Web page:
Saturday, October 23, 2010

Performance of Russian Oil Co’s Remains “Robust”

A recent report by ratings agency Moody’s suggests that Russian integrated oil and gas companies demonstrated financial robustness during the economic downturn, as "certain key features" acted to support their operational and financial profiles.

It notes that negative effects of low oil prices were mitigated by a devaluation in the Rouble and favourable changes to the Russian tax system, which along with cost-containment initiatives and good access to funding boosted the companies' resilience to market turmoil. In fact, the ratings agency said outlook for the sector is stable.

The report titled "Russian Integrated Oil and Gas Companies: 2009-10 Review and 2011 Outlook", further suggests that since late 2009 and all through H1 2010, the operating and financial performance of Russian players gradually improved post-recession, lifted by relativelyhigher oil prices as the global economy recovered.

Moody’s now feels that the operating performance of Russian oil companies is likely to improve in 2010 and in 2011 on the back of stronger oil prices and ongoing cost-cutting and modernisation initiatives. However, the ratings agency does not believe there will be a major upwards trend in profitability in H2 2010 or in 2011, due to the growing tax burden and inflation in non-controllable costs, notably energy and transportation tariffs.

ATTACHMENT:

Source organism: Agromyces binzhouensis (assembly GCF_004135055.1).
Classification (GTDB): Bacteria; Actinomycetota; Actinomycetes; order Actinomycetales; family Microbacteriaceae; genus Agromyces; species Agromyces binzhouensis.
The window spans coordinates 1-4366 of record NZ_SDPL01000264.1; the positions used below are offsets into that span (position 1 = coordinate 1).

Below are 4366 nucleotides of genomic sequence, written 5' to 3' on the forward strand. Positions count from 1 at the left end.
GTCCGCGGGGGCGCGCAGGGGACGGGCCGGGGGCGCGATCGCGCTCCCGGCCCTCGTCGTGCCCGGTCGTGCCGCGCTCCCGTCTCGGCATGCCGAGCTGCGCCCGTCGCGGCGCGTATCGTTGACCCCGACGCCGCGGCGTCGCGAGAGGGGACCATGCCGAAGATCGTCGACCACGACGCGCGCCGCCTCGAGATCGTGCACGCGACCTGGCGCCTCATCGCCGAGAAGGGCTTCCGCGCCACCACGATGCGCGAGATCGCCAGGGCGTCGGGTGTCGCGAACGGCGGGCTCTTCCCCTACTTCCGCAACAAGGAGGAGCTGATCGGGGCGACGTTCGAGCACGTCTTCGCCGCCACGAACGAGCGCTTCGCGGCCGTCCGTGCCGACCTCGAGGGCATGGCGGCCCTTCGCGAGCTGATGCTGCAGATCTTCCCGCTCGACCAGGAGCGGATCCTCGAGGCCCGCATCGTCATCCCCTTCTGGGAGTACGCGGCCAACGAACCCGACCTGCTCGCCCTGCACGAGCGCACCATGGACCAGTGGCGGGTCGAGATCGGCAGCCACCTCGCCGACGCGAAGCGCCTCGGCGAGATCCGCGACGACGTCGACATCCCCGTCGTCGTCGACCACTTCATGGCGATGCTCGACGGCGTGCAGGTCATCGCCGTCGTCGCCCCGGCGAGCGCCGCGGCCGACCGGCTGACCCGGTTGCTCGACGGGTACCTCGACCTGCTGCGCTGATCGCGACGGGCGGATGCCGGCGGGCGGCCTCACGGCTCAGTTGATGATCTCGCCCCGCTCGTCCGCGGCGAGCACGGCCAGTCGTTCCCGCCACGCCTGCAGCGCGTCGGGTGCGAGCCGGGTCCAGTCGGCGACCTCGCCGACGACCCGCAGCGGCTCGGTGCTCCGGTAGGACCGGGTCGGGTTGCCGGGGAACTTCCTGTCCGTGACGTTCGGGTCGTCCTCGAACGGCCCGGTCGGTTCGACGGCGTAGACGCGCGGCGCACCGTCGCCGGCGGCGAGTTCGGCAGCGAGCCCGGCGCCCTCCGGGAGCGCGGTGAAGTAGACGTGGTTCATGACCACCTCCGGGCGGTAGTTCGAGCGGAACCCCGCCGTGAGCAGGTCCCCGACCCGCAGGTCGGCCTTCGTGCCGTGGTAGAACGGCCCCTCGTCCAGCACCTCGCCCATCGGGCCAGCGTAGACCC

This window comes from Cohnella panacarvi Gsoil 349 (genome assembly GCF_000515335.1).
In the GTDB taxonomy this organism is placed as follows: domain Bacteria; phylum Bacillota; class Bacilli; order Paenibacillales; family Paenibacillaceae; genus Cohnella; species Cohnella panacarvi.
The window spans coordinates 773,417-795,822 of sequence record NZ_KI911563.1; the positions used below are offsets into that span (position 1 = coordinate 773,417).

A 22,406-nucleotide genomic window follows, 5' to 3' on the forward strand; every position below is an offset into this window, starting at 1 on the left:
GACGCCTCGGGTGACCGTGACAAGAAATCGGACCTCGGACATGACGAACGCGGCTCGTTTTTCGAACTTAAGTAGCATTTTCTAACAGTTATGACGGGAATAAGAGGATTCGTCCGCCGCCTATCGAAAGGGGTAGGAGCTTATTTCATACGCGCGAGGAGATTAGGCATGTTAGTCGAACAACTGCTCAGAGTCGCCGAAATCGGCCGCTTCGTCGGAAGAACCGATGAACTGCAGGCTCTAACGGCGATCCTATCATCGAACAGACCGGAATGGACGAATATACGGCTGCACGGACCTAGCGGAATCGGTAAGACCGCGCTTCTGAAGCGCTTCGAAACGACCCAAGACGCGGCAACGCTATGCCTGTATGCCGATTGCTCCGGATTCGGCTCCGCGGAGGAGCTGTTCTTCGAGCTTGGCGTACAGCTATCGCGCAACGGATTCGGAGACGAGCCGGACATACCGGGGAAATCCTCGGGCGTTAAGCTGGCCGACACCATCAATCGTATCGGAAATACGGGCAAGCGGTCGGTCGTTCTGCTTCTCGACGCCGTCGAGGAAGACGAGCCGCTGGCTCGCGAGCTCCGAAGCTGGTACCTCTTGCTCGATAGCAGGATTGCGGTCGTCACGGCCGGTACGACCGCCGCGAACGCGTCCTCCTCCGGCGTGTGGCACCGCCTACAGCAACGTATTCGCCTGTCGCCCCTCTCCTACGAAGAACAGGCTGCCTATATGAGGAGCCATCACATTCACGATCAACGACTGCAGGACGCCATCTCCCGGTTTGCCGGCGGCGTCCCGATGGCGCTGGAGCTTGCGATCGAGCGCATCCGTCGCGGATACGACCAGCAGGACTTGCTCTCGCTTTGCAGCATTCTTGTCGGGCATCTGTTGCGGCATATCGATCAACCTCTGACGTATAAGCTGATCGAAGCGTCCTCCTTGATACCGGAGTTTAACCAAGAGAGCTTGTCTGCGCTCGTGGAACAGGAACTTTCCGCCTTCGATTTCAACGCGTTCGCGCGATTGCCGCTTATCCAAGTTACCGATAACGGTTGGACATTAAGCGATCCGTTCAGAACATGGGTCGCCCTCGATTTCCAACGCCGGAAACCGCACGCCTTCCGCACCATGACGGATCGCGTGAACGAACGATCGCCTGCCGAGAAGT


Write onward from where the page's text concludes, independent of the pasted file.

Furthermore, it must be noted that despite overseas overtures, the current reserves and production bases of Russian companies remain concentrated in their own backyard. This, according to the report, "exposes them to geological and geopolitical risk."

Despite the lack of positive ratings momentum, in 2010, Russian players benefited from greater access to bank and bond funding, with lenders offering longer maturities at lower rates. Moody's expects lending conditions to continue to improve in 2011. In addition, overall free cash flow improved in 2010 and will likely remain marginally positive in 2011 as companies ramp-up capital expenditure on projects that were delayed during the downturn.

Continuing with Russia, on October 22 Moody's assigned a provisional rating of (P)Baa2 to the upcoming Eurobond issue by Lukoil via Lukoil International Finance B.V., its indirect and wholly owned subsidiary. The rating is based on an irrevocable and unconditional guarantee from the Russian company and is in line with the company's issuer rating of Baa2. The outlook is stable, according to Moody’s.

The proceeds are largely expected to be used by Lukoil for general corporate purposes, as well as refinancing of existing indebtedness. Moody's believes the Eurobond issue will support Lukoil's liquidity position.

© Gaurav Sharma 2010. Photo: Photo: Oil Drill Pump, Russia © Lukoil

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